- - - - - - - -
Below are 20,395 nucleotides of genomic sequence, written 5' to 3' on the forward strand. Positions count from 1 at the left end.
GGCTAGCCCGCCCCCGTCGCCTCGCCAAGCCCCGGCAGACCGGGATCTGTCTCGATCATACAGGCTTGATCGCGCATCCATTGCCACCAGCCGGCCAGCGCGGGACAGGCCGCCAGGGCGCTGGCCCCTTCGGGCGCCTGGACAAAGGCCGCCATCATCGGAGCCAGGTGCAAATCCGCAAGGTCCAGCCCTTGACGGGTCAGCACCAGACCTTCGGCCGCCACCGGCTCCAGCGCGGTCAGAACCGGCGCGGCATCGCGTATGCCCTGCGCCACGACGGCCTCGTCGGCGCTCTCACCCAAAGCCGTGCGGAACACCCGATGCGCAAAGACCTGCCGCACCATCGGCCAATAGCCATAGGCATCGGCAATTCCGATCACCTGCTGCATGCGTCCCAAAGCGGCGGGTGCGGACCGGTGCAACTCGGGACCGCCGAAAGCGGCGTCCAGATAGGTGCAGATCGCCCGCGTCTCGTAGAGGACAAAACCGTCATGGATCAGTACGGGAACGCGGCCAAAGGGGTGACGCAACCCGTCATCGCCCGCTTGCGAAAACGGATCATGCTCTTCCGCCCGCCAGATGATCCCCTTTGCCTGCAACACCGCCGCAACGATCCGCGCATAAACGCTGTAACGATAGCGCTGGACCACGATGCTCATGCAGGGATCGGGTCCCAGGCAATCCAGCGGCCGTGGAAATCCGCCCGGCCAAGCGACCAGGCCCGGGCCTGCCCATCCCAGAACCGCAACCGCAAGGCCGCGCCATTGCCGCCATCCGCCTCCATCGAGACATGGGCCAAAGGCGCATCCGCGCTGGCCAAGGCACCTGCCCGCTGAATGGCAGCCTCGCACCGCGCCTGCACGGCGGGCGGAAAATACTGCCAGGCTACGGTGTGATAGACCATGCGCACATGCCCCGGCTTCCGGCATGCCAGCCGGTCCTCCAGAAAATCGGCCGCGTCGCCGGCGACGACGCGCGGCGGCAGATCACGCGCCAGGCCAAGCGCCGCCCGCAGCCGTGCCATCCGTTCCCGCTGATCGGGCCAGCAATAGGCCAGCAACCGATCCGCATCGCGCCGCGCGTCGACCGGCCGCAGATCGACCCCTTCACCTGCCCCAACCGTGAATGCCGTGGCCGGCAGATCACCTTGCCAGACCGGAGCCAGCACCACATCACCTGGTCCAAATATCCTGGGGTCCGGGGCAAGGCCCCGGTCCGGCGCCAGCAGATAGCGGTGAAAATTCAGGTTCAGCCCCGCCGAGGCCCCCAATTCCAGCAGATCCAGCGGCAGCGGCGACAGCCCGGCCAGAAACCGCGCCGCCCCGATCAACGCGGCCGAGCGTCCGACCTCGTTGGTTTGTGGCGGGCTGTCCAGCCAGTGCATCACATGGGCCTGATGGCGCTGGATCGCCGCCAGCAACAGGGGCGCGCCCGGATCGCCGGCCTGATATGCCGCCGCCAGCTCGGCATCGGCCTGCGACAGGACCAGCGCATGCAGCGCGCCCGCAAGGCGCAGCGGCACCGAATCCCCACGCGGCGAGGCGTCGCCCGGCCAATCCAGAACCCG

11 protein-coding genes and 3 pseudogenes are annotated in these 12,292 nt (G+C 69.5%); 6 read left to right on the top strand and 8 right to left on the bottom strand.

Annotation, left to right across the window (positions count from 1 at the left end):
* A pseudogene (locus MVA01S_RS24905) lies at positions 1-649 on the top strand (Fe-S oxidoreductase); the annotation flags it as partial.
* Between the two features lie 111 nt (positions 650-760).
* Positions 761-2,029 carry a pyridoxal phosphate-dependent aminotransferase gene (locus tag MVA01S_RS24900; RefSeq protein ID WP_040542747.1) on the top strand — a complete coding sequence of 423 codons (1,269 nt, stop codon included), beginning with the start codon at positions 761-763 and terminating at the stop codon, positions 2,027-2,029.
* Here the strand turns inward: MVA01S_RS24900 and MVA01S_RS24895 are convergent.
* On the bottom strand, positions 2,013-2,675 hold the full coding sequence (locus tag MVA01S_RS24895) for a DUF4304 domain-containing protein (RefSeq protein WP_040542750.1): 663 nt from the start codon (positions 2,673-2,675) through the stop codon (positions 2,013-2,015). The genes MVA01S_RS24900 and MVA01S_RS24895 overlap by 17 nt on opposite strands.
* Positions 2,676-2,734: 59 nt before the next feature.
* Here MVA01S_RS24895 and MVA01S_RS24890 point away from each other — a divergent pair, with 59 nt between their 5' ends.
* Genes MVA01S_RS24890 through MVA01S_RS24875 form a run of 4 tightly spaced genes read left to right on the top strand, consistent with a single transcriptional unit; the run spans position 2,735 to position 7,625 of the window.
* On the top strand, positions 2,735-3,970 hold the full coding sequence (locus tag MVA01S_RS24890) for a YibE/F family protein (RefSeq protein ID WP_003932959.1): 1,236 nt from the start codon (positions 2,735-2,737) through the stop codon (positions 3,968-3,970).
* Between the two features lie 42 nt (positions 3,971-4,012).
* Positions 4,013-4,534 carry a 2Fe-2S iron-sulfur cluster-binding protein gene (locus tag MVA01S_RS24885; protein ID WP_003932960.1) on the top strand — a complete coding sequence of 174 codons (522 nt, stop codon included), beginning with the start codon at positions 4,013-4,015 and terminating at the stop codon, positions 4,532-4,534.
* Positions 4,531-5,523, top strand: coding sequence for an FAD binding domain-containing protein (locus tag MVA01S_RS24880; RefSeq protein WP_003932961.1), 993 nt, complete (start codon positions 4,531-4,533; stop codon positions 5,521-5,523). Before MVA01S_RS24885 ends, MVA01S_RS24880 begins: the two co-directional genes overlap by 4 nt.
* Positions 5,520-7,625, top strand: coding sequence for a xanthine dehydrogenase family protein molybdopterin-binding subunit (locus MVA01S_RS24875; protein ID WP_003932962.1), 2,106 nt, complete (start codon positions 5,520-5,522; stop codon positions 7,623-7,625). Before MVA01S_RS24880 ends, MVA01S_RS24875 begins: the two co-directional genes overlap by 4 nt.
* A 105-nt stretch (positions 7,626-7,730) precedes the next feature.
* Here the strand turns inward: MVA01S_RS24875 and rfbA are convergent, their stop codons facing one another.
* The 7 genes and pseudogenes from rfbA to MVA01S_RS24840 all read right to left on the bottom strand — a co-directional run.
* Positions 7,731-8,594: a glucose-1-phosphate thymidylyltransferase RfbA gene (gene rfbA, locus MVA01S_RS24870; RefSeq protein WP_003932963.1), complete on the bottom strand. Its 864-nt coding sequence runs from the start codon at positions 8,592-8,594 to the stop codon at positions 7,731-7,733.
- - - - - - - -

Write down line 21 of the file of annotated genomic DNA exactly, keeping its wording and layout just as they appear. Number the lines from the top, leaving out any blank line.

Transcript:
* Positions 7,731-8,594: a glucose-1-phosphate thymidylyltransferase RfbA gene (gene rfbA, locus MVA01S_RS24870; RefSeq protein WP_003932963.1), complete on the bottom strand. Its 864-nt coding sequence runs from the start codon at positions 8,592-8,594 to the stop codon at positions 7,731-7,733.